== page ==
2015: A Fair Amount of Pain, with Little Gain
Commodity Prices, the Fed, and China Drive 2016’s Economic Outlook
2016 Equity Outlook: Can Stocks Withstand Higher Interest Rates?
High Yield Bond Market Stronger Than It May Appear
Outlook for Oil: Ready for a Rebound?
From the Desk of
GARRETT D’ALESSANDRO, CFA, CAIA, AIF®
Many asset classes experienced meaningful volatility in 2015 without garnering much return for investors. Economic uncertainty, slowing corporate earnings, sensitivity to interest rate increases, declines in energy markets, and the increased risks in the high yield debt markets all converged to dampen U.S. equities and fixed income returns. The market began to experience downward volatility in August, abated for a few months, then rose again in December. This resulted in U.S. equities and core fixed income both finishing up around 1%, although high yield bonds were down about 5%. For the year, U.S. equites generated modest positive returns, while investment grade bonds were largely flat and high yield markets declined.
The disappointment in U.S. earnings, largely attributed to the declines in the energy and manufacturing sectors, accounts for the muted equity returns. Currently, we believe that the U.S. economy is in a stable, moderate growth phase with a low risk of recession. At this time, we do not believe issues in China and Europe will lead to a U.S. economic downturn. China is largely misunderstood with respect to its impact on U.S. economic activity, and oil price declines are favorable for many major economies globally. Our belief is that domestic levels of employment, combined with the strong performance of several economic sectors, will give the U.S. economy the necessary spark to generate modest growth.
The Federal Reserve raised interest rates and appears willing to implement more increases. For equity investors to experience a favorable return in 2016, corporate profits need to meet our expected 6% growth rate. We do see profits growing in many segments of the U.S. economy, but they will likely be offset by significant weakness in energy and industrials.
After three years of double-digit gains in the S&P 500, 2015 was undoubtedly disappointing for investors. However, as is often the case, the total picture is more encouraging than the headlines suggest. Wages are growing, which is a critical factor in a domestic economy dominated by consumption. The housing market continues to recover. Car sales are at record levels. Inflation is subdued. Energy prices remain low—a net positive for consumers and the overall economy. The Fed is raising rates because it believes the economy is strengthening and can withstand modest increases. These are not signs of an imminent recession or bear market.
Things look less promising overseas, however, our view there is more nuanced. Europe continues to grapple with slow economic growth, but is slowly working through its issues. As such, the risk of danger is perhaps in the past. While the headlines concerning China’s economic growth are—in our view—nothing new, the Chinese economy is experiencing unprecedented changes all at once. Changes such as currency management, debt management, corporate privatization, and political dynamics will take decades to complete. Despite the headlines and our expectation of future volatility and uncertainty, longer term growth in corporate profits is attractive.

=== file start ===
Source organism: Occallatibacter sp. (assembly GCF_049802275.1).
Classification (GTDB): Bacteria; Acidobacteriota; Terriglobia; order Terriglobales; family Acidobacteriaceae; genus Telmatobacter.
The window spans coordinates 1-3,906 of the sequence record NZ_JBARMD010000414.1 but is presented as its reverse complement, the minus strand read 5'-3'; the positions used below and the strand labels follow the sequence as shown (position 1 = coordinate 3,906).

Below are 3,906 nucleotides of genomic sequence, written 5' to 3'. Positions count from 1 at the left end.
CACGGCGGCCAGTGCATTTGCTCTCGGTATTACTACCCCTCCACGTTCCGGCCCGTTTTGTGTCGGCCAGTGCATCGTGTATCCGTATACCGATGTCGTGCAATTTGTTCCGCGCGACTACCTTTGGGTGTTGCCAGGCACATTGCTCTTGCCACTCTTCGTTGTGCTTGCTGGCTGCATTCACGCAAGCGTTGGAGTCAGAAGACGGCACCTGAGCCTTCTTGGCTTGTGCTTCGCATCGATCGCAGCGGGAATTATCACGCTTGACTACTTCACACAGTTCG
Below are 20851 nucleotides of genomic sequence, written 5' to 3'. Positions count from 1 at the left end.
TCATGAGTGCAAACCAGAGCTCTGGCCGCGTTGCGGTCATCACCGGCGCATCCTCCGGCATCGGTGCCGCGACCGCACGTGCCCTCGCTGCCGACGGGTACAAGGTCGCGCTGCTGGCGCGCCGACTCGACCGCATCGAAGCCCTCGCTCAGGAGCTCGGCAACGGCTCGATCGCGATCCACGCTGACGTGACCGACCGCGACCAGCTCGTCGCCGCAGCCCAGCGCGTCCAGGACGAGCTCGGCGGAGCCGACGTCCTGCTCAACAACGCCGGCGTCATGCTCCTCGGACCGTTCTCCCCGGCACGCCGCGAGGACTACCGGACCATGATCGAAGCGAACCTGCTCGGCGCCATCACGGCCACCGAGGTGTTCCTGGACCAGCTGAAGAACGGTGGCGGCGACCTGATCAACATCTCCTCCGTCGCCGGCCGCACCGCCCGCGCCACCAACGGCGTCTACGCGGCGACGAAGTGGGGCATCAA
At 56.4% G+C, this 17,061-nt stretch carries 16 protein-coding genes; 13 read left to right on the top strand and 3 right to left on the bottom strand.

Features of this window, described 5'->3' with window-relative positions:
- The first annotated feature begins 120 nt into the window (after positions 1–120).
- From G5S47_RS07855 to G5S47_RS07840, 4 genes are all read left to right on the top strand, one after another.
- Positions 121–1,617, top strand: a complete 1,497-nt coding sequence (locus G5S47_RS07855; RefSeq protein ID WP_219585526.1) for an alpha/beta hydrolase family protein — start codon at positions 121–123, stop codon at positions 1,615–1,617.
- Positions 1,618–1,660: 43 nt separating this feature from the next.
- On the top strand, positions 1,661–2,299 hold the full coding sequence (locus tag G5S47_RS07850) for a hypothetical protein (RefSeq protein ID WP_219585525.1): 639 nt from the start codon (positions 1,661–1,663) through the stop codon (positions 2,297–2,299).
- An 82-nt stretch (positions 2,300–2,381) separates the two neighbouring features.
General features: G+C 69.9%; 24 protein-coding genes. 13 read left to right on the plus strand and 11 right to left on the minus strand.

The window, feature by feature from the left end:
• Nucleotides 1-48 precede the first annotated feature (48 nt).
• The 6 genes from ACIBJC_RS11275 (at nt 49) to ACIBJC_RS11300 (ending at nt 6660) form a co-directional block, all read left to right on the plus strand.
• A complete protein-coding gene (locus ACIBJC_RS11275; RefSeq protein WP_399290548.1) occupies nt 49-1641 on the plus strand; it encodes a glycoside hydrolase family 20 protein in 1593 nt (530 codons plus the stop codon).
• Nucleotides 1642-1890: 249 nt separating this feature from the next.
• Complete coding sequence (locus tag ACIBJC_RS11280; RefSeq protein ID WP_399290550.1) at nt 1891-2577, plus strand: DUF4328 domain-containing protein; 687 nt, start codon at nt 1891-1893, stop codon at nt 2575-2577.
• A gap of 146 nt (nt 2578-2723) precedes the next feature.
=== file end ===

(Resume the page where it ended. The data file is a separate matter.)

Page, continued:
We have confidence in our agile and competitive economy and remain committed investors in U.S. companies. Many sectors like services, technology, and healthcare are continuing to expand and innovate, shaping the economic future and potential to provide shareholders with appropriate long term rewards. America’s private sector continues to move forward and we are setting realistic expectations for returns in 2016.
On behalf of City National Rochdale, I wish everyone a very happy new year. We value your relationship and welcome hearing from you. If there is something you would like to discuss, please contact your advisor or portfolio manager. If I can be of assistance to you, please contact me directly at email@example.com.
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The Standard and Poor’s 500 Index (S&P 500) is a market capitalization-weighted index of 500 common stocks chosen for market size, liquidity, and industry group representation to represent U.S. equity performance.
The Dow Jones Industrial Average Index is a price-weighted average of 30 significant stocks traded on the New York Stock Exchange and the NASDAQ.
The MSCI Emerging Markets (EM) Latin America Index captures large and mid-cap representation across five Emerging Markets (EM) countries* in Latin America. With 119 constituents, the index covers approximately 85% of the free float-adjusted market capitalization in each country.
*EM Latin America countries include: Brazil, Chile, Colombia, Mexico, and Peru.
The Barclays U.S. Corporate High Yield Bond Index is a market value-weighted index which covers the U.S. non-investment grade fixed-rate debt market. The index is composed of U.S. dollar-denominated corporate debt in Industrial, Utility, and Finance sectors with a minimum $150 million par amount outstanding and a maturity greater than one year. The index includes reinvestment of income.
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